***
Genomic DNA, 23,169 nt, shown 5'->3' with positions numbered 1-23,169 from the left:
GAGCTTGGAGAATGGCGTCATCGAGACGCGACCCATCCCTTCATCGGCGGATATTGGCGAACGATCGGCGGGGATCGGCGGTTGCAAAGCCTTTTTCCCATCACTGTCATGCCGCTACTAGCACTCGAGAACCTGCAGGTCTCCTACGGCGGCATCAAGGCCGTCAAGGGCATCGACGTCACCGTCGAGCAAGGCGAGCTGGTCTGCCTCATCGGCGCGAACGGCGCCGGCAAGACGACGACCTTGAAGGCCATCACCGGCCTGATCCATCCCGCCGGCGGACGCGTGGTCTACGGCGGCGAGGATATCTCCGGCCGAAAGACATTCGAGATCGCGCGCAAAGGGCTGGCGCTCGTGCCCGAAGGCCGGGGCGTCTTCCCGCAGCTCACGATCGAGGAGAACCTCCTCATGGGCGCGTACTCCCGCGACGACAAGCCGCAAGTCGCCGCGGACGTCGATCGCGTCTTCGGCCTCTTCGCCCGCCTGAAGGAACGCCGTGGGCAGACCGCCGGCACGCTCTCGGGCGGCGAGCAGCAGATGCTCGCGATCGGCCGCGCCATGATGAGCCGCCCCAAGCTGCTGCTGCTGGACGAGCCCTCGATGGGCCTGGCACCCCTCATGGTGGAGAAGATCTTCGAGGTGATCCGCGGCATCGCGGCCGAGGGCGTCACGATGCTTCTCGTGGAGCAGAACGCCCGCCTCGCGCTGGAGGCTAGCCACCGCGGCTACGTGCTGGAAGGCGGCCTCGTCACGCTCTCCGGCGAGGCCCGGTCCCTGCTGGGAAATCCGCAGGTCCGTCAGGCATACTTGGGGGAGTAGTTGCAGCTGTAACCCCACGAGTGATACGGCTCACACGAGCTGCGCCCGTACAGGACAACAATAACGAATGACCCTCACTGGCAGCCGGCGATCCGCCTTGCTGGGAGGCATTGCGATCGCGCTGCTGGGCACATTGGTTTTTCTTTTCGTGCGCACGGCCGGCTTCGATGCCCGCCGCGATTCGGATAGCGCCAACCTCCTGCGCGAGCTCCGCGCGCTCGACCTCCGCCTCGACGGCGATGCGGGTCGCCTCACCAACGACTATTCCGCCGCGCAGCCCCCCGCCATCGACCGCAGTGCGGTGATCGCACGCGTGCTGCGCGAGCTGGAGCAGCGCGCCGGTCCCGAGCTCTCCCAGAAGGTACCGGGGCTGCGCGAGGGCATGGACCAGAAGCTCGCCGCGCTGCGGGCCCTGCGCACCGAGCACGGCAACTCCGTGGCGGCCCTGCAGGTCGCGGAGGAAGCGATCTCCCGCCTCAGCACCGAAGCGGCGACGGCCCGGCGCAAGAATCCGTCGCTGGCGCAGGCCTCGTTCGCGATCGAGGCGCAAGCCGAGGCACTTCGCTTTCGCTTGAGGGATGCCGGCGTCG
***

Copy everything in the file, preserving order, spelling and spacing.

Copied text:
Genomic DNA, 23,169 nt, shown 5'->3' with positions numbered 1-23,169 from the left:
GAGCTTGGAGAATGGCGTCATCGAGACGCGACCCATCCCTTCATCGGCGGATATTGGCGAACGATCGGCGGGGATCGGCGGTTGCAAAGCCTTTTTCCCATCACTGTCATGCCGCTACTAGCACTCGAGAACCTGCAGGTCTCCTACGGCGGCATCAAGGCCGTCAAGGGCATCGACGTCACCGTCGAGCAAGGCGAGCTGGTCTGCCTCATCGGCGCGAACGGCGCCGGCAAGACGACGACCTTGAAGGCCATCACCGGCCTGATCCATCCCGCCGGCGGACGCGTGGTCTACGGCGGCGAGGATATCTCCGGCCGAAAGACATTCGAGATCGCGCGCAAAGGGCTGGCGCTCGTGCCCGAAGGCCGGGGCGTCTTCCCGCAGCTCACGATCGAGGAGAACCTCCTCATGGGCGCGTACTCCCGCGACGACAAGCCGCAAGTCGCCGCGGACGTCGATCGCGTCTTCGGCCTCTTCGCCCGCCTGAAGGAACGCCGTGGGCAGACCGCCGGCACGCTCTCGGGCGGCGAGCAGCAGATGCTCGCGATCGGCCGCGCCATGATGAGCCGCCCCAAGCTGCTGCTGCTGGACGAGCCCTCGATGGGCCTGGCACCCCTCATGGTGGAGAAGATCTTCGAGGTGATCCGCGGCATCGCGGCCGAGGGCGTCACGATGCTTCTCGTGGAGCAGAACGCCCGCCTCGCGCTGGAGGCTAGCCACCGCGGCTACGTGCTGGAAGGCGGCCTCGTCACGCTCTCCGGCGAGGCCCGGTCCCTGCTGGGAAATCCGCAGGTCCGTCAGGCATACTTGGGGGAGTAGTTGCAGCTGTAACCCCACGAGTGATACGGCTCACACGAGCTGCGCCCGTACAGGACAACAATAACGAATGACCCTCACTGGCAGCCGGCGATCCGCCTTGCTGGGAGGCATTGCGATCGCGCTGCTGGGCACATTGGTTTTTCTTTTCGTGCGCACGGCCGGCTTCGATGCCCGCCGCGATTCGGATAGCGCCAACCTCCTGCGCGAGCTCCGCGCGCTCGACCTCCGCCTCGACGGCGATGCGGGTCGCCTCACCAACGACTATTCCGCCGCGCAGCCCCCCGCCATCGACCGCAGTGCGGTGATCGCACGCGTGCTGCGCGAGCTGGAGCAGCGCGCCGGTCCCGAGCTCTCCCAGAAGGTACCGGGGCTGCGCGAGGGCATGGACCAGAAGCTCGCCGCGCTGCGGGCCCTGCGCACCGAGCACGGCAACTCCGTGGCGGCCCTGCAGGTCGCGGAGGAAGCGATCTCCCGCCTCAGCACCGAAGCGGCGACGGCCCGGCGCAAGAATCCGTCGCTGGCGCAGGCCTCGTTCGCGATCGAGGCGCAAGCCGAGGCACTTCGCTTTCGCTTGAGGGATGCCGGCGTCG